<navigation:Page x:Class="NavigationFrameworkSample.HomePage"
           xmlns="http://schemas.microsoft.com/winfx/2006/xaml/presentation"
           xmlns:x="http://schemas.microsoft.com/winfx/2006/xaml"
           xmlns:navigation="clr-namespace:System.Windows.Controls;assembly=System.Windows.Controls.Navigation"
           Title="HomePage ">
    <Grid x:Name="LayoutRoot" Background="White">
                <StackPanel>
                   
<TextBlock Text="Home" FontSize="20"/>
                    <StackPanel>
                        <TextBlock Text="Navigation Framework in Silverlight 3" />
                    </StackPanel>
        </StackPanel>
    </Grid>
</navigation:Page>

Xaml Code for About Page

<navigation:Page x:Class="NavigationFrameworkSample.AboutPage"
           xmlns="http://schemas.microsoft.com/winfx/2006/xaml/presentation"
           xmlns:x="http://schemas.microsoft.com/winfx/2006/xaml"
           xmlns:navigation="clr-namespace:System.Windows.Controls;assembly=System.Windows.Controls.Navigation"
           Title="AboutPage ">
    <Grid x:Name="LayoutRoot" Background="White">
                <StackPanel>
            <TextBlock Text="About" FontSize="20"/>
            <TextBlock Text="Navigation Framework is all about Navigating between User Controls"/>
        </StackPanel>
    </Grid>
</navigation:Page>

As soon as we create the Navigation Application, System.Windows.Controls.Navigation.DLL is added to the project's reference.
In Navigation framework we have a control called Frame, which can load a Page into this. It has the same concept as Frame in ASP.NET.

To navigate through the pages we will use the following default logic of the framework.

private void NavButton_Click(object sender, RoutedEventArgs e)
        {
            Button navigationButton = sender as Button;
            String goToPage = navigationButton.Tag.ToString();
            this.Frame.Navigate(new Uri(goToPage, UriKind.Relative));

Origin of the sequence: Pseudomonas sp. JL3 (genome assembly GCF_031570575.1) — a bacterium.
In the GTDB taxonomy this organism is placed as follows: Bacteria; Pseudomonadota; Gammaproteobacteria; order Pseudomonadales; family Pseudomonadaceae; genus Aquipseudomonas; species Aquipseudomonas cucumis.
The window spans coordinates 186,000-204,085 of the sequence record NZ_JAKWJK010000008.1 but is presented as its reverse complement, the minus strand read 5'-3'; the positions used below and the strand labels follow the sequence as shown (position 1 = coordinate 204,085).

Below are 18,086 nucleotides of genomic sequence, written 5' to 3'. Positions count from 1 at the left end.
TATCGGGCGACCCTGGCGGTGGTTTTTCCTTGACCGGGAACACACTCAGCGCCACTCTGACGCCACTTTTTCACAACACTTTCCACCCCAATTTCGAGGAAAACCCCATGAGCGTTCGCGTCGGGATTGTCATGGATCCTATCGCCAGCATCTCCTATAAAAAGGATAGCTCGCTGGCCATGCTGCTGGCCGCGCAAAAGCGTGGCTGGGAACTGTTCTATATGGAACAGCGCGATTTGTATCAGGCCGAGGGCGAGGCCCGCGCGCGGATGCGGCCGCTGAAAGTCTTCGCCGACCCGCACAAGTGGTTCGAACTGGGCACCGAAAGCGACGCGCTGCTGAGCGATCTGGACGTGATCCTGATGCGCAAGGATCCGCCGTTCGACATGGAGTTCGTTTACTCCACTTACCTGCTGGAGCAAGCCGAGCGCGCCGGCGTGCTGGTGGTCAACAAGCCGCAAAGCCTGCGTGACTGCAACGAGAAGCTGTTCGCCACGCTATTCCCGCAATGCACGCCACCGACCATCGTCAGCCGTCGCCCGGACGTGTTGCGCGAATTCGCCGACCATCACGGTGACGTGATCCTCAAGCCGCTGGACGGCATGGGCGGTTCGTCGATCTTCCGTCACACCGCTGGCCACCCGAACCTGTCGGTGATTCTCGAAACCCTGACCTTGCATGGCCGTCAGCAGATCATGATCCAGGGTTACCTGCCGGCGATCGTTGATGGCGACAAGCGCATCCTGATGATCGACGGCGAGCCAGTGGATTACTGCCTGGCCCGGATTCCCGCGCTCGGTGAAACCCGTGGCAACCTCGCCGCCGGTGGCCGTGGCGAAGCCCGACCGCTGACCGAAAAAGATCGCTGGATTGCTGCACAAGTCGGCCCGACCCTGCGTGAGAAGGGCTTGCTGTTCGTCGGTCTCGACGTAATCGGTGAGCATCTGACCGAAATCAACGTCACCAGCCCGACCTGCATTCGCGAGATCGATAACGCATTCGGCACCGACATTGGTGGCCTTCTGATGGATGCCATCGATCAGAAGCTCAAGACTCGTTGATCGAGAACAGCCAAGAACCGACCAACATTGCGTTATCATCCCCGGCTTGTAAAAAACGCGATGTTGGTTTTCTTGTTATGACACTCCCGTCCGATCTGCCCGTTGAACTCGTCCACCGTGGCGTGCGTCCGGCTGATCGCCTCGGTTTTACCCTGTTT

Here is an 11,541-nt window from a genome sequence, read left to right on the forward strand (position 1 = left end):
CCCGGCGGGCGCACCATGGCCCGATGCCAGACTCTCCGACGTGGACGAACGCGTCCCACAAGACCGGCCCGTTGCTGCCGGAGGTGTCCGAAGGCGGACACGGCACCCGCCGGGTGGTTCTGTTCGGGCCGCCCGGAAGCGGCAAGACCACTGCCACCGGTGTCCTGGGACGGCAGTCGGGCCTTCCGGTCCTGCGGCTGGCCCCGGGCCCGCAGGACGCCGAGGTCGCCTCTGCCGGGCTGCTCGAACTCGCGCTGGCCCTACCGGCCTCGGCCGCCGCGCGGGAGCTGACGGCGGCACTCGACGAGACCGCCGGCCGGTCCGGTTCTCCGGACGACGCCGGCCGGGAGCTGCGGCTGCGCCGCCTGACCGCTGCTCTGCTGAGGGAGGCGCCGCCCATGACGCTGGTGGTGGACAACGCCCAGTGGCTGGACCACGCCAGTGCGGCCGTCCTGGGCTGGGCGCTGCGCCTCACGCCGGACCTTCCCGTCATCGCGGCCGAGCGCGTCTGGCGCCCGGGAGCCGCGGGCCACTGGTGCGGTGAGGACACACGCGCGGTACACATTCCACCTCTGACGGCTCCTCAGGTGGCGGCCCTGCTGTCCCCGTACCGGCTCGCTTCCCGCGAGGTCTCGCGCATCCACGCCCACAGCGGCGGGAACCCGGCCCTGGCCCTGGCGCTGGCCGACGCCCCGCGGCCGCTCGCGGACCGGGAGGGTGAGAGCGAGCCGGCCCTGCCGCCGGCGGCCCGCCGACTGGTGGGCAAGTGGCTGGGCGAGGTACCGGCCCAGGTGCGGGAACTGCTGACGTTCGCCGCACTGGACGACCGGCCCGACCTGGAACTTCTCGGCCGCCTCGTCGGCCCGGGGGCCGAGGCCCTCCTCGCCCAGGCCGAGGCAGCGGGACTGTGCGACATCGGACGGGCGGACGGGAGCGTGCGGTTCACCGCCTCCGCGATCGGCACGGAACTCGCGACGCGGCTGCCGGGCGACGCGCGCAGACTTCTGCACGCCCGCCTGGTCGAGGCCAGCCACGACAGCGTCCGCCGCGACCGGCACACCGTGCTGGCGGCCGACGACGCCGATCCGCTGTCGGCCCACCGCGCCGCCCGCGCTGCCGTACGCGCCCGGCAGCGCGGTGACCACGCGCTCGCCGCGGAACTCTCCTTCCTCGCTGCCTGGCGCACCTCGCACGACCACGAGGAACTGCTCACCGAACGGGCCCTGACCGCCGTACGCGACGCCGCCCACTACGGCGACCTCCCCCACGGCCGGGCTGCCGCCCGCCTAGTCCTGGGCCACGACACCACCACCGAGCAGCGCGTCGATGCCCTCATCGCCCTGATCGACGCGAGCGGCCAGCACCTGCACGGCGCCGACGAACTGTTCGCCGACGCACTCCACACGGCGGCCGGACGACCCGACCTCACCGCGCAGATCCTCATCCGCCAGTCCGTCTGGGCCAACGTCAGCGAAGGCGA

}

URI Mapping

This concept is new in Silverlight 3 Navigation Framework. Using this concept we can hide our Xaml page's location and we can achieve security.
To achieve the above said, we need to do a trick in our App.xaml. We need to add the System.Windows.Controls.Navigation.dll to the xaml and change as follows: Change the default namespace.

Before

xmlns:navigationCore="clr-namespace:System.Windows.Controls;assembly=System.Windows.Controls.Navigation"

After

xmlns:navigationCore="clr-namespace:System.Windows.Navigation;assembly=System.Windows.Controls.Navigation"

Now we are enabled to write the URI Mappings. Write the following as per your requirement.

<navigationCore:UriMapper x:Key="uriMapper">
            <navigationCore:UriMapping Uri="Home" MappedUri="/Views/HomePage.xaml"/>
            <navigationCore:UriMapping Uri="About" MappedUri="/Views/AboutPage.xaml"/>
</navigationCore:UriMapper>

Change the Following tag in Button

<Button Click="NavButton_Click" Tag="Home" Content="Home"  Style="{StaticResource PageLinkStyle}"/>
 <Button Click="NavButton_Click" Tag="About" Content="About" Style="{StaticResource PageLinkStyle}"/>

Now we can change the path to our Uri anywhere in the project, like we used it in our startup page in MainPage.xaml. We can now change the source attribute of the Frame.

Source="Home"

Now we are ready to test our Sample and using this framework we enabled our browser history capability by default, that means now we can do Back and Forward for our required destination pages. The following screenshots will guide you through.

Figure6.gif

Figure 1.6 Running the Application

Figure7.gif

Figure 1.7 Typing the URI after # and getting the page

Figure8.gif

Figure 1.8 Browser Histories in IE.